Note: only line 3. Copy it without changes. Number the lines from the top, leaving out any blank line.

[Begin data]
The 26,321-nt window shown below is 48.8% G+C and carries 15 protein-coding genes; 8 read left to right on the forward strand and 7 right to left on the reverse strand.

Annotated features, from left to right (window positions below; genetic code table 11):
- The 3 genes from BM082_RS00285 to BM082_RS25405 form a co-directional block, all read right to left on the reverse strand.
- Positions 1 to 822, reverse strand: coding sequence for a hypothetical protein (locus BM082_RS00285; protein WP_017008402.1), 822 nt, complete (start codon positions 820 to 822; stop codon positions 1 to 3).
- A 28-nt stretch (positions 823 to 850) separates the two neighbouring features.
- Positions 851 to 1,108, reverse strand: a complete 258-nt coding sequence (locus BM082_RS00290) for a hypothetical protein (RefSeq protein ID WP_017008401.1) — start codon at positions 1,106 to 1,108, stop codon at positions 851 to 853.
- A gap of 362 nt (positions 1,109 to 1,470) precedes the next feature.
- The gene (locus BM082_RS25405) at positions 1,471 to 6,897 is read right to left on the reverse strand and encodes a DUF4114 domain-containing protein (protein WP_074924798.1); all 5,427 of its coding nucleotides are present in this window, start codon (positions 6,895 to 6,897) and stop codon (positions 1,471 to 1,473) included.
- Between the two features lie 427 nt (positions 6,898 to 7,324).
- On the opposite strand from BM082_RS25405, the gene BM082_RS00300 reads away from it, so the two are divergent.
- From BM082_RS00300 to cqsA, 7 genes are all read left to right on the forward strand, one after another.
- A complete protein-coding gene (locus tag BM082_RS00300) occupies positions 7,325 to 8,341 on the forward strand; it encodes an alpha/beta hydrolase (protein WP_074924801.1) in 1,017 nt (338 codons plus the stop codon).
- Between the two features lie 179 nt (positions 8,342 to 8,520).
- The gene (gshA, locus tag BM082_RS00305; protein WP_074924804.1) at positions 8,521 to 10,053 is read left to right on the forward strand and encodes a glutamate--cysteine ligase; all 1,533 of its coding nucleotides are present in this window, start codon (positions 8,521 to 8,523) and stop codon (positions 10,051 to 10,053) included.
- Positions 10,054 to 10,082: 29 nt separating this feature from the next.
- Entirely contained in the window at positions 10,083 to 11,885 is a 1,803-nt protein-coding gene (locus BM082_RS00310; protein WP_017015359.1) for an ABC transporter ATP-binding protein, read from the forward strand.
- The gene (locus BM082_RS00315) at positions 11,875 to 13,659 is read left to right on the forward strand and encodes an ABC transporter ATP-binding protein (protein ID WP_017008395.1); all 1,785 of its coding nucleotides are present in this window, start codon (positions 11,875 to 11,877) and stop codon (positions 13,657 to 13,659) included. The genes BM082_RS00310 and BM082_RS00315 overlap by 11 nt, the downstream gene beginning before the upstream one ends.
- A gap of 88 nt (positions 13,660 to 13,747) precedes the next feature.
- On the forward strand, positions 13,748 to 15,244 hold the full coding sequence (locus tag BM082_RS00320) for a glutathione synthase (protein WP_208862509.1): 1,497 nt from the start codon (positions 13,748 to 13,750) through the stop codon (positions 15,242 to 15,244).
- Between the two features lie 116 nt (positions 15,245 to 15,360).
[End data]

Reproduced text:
- The 3 genes from BM082_RS00285 to BM082_RS25405 form a co-directional block, all read right to left on the reverse strand.